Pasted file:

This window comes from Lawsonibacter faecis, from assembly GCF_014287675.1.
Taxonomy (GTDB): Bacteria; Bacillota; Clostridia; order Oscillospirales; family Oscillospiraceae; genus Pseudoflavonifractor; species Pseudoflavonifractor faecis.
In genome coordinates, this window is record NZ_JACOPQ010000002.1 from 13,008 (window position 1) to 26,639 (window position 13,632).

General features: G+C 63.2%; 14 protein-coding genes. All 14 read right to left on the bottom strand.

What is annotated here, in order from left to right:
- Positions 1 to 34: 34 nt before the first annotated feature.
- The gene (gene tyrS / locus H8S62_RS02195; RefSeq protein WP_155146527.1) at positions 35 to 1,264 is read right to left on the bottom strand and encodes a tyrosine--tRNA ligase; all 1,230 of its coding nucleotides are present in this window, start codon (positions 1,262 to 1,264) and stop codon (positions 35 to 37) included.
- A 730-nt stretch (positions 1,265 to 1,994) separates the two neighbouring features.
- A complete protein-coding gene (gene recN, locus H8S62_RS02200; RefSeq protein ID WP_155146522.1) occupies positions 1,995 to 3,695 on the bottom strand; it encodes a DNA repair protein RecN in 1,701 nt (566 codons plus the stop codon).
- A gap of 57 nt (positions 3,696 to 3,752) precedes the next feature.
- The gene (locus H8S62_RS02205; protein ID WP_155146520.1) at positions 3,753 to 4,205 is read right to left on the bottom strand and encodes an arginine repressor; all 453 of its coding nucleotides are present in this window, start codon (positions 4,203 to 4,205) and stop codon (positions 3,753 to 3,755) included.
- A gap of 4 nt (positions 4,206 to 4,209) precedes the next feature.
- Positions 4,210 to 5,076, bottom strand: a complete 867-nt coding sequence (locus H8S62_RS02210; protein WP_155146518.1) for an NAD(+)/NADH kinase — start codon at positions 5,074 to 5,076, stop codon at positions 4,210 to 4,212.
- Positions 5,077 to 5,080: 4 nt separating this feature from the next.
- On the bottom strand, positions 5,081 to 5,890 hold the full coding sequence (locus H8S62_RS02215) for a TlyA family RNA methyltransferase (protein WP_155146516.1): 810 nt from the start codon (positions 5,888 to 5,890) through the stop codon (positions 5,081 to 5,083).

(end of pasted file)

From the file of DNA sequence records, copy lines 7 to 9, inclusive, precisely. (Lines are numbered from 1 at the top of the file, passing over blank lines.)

- The gene (gene tyrS / locus H8S62_RS02195; RefSeq protein WP_155146527.1) at positions 35 to 1,264 is read right to left on the bottom strand and encodes a tyrosine--tRNA ligase; all 1,230 of its coding nucleotides are present in this window, start codon (positions 1,262 to 1,264) and stop codon (positions 35 to 37) included.
- A 730-nt stretch (positions 1,265 to 1,994) separates the two neighbouring features.
- A complete protein-coding gene (gene recN, locus H8S62_RS02200; RefSeq protein ID WP_155146522.1) occupies positions 1,995 to 3,695 on the bottom strand; it encodes a DNA repair protein RecN in 1,701 nt (566 codons plus the stop codon).